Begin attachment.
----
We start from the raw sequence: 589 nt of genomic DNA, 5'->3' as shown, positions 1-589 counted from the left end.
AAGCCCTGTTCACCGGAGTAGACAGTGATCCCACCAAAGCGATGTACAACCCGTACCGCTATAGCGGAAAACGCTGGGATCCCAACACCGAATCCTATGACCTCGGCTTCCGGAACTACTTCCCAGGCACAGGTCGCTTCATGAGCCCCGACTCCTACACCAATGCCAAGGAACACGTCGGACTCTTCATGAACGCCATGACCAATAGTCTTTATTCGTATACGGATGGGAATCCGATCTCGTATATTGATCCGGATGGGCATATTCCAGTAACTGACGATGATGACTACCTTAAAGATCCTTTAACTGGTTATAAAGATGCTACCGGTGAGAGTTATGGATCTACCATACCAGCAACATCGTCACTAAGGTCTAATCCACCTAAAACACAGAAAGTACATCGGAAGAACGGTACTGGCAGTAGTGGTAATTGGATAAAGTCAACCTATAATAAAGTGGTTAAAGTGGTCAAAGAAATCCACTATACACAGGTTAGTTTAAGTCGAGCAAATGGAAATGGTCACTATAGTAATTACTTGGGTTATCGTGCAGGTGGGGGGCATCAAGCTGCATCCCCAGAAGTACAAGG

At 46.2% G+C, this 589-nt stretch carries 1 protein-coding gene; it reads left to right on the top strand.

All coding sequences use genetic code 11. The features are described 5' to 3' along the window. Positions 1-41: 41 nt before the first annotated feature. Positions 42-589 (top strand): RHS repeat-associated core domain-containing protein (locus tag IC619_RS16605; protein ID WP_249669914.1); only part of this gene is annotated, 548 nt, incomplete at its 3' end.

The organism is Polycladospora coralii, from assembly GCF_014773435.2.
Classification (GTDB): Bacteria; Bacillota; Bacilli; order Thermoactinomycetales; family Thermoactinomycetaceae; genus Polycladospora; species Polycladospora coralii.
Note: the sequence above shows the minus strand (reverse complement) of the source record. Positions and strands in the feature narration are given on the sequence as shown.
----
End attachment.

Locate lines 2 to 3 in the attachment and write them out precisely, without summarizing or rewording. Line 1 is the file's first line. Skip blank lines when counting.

AAGCCCTGTTCACCGGAGTAGACAGTGATCCCACCAAAGCGATGTACAACCCGTACCGCTATAGCGGAAAACGCTGGGATCCCAACACCGAATCCTATGACCTCGGCTTCCGGAACTACTTCCCAGGCACAGGTCGCTTCATGAGCCCCGACTCCTACACCAATGCCAAGGAACACGTCGGACTCTTCATGAACGCCATGACCAATAGTCTTTATTCGTATACGGATGGGAATCCGATCTCGTATATTGATCCGGATGGGCATATTCCAGTAACTGACGATGATGACTACCTTAAAGATCCTTTAACTGGTTATAAAGATGCTACCGGTGAGAGTTATGGATCTACCATACCAGCAACATCGTCACTAAGGTCTAATCCACCTAAAACACAGAAAGTACATCGGAAGAACGGTACTGGCAGTAGTGGTAATTGGATAAAGTCAACCTATAATAAAGTGGTTAAAGTGGTCAAAGAAATCCACTATACACAGGTTAGTTTAAGTCGAGCAAATGGAAATGGTCACTATAGTAATTACTTGGGTTATCGTGCAGGTGGGGGGCATCAAGCTGCATCCCCAGAAGTACAAGG

At 46.2% G+C, this 589-nt stretch carries 1 protein-coding gene; it reads left to right on the top strand.